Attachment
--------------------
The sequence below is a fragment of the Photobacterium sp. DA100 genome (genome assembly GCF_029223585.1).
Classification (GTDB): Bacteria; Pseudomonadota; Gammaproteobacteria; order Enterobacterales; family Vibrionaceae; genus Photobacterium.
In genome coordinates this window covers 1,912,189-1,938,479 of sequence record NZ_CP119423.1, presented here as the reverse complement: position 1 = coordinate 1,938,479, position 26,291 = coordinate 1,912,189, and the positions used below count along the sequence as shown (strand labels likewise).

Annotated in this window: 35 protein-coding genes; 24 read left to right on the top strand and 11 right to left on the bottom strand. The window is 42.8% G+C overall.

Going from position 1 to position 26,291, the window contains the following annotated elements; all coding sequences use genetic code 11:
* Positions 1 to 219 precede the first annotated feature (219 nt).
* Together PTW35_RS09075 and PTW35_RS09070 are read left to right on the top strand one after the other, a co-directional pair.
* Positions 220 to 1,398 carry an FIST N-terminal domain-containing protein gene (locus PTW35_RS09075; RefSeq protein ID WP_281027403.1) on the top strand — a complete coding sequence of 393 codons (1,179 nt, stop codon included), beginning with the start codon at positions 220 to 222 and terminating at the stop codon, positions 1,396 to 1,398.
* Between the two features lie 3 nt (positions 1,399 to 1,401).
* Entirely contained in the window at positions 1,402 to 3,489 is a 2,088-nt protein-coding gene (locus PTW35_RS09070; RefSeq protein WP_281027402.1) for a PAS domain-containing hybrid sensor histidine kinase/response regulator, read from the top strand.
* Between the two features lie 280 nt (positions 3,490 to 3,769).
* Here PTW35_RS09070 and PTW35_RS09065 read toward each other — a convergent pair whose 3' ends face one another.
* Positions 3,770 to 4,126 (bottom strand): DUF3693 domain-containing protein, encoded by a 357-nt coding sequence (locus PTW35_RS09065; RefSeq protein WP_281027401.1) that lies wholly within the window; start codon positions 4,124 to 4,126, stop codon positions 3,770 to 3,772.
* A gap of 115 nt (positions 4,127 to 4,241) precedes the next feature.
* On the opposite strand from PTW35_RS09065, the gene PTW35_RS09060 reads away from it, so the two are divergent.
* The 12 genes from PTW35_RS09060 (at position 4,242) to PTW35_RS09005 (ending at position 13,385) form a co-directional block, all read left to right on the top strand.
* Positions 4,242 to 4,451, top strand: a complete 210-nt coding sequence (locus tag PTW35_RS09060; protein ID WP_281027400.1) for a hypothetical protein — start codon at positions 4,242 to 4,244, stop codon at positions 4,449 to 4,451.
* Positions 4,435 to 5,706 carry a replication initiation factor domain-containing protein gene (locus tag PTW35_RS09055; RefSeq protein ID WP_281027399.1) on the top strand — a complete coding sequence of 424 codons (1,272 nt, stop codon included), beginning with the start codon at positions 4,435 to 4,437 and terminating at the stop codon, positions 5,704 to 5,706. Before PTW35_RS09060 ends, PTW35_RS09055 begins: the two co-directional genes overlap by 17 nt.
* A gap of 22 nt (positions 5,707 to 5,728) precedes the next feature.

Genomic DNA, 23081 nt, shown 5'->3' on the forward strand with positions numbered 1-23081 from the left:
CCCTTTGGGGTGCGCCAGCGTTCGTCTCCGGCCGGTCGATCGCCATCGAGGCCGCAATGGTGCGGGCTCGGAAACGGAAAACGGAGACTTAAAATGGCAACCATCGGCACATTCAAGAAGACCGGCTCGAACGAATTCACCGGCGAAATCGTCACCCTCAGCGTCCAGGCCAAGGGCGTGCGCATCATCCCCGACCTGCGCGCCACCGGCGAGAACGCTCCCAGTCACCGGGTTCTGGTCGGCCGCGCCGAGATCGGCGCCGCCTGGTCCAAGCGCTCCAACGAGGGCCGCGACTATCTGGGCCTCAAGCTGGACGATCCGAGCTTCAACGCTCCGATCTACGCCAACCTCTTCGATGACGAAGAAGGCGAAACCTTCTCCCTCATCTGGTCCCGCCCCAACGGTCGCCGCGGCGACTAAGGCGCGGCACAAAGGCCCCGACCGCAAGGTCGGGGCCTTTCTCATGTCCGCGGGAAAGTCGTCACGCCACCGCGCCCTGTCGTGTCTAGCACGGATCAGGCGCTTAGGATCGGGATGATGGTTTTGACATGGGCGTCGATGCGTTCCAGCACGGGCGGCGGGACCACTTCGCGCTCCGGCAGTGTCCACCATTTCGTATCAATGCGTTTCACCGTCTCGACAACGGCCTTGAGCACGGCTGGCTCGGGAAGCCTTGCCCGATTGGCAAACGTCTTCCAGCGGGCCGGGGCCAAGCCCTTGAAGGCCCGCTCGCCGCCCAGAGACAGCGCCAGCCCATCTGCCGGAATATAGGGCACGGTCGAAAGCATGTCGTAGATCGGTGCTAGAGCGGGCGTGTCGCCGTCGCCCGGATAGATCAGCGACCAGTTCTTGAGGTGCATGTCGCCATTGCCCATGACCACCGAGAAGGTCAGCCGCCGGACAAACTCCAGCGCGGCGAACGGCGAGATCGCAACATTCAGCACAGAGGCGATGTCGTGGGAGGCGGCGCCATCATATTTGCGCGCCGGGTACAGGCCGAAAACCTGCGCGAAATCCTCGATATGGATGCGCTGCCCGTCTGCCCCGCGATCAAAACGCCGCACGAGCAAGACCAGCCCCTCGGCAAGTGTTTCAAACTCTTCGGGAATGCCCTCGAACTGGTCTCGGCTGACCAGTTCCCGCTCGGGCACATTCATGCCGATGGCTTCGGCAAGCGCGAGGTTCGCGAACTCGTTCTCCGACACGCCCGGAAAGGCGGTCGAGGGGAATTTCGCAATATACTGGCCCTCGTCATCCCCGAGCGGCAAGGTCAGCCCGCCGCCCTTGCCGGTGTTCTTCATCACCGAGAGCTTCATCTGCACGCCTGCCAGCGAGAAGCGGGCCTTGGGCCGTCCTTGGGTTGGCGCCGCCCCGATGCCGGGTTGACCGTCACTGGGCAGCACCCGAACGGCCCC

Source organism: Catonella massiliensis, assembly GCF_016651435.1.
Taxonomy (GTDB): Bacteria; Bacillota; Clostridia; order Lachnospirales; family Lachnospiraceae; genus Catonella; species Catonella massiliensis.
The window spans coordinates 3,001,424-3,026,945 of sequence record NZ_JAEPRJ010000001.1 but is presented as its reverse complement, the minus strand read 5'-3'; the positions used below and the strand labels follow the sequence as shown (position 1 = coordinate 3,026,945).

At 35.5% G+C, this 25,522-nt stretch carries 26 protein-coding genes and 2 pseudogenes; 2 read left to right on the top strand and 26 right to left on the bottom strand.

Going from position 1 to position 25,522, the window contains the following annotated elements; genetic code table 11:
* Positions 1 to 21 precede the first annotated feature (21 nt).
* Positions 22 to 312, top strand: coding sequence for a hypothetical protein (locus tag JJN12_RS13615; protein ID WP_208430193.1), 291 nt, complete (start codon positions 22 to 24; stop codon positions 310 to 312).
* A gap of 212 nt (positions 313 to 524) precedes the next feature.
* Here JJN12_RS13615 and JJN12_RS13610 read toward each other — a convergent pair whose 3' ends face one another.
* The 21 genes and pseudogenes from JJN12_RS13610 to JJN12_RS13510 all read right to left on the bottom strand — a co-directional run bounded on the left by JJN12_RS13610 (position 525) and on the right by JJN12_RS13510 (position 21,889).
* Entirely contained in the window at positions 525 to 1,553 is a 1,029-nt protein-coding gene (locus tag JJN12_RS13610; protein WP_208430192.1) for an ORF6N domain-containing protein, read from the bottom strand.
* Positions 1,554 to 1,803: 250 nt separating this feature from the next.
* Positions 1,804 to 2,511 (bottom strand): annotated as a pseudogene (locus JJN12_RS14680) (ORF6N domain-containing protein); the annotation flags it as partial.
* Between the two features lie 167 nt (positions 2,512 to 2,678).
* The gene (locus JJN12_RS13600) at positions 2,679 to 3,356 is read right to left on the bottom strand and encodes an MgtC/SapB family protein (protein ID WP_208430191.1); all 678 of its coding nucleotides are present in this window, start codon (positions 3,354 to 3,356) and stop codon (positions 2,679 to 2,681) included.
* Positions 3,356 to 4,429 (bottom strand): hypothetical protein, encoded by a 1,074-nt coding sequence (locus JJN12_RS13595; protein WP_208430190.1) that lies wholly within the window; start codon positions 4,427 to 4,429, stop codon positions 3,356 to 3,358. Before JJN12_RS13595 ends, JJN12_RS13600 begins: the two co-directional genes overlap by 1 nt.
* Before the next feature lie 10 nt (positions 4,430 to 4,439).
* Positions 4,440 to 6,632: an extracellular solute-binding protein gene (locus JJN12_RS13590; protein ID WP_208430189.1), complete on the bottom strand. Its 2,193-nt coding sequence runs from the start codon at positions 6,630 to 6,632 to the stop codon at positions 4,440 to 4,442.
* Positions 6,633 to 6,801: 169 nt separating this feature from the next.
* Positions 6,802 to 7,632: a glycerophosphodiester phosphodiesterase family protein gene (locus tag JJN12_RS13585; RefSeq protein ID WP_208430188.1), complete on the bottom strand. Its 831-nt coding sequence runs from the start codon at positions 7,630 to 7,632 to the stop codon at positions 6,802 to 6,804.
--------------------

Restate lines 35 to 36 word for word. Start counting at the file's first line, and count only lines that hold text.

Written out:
* Between the two features lie 167 nt (positions 2,512 to 2,678).
* The gene (locus JJN12_RS13600) at positions 2,679 to 3,356 is read right to left on the bottom strand and encodes an MgtC/SapB family protein (protein ID WP_208430191.1); all 678 of its coding nucleotides are present in this window, start codon (positions 3,354 to 3,356) and stop codon (positions 2,679 to 2,681) included.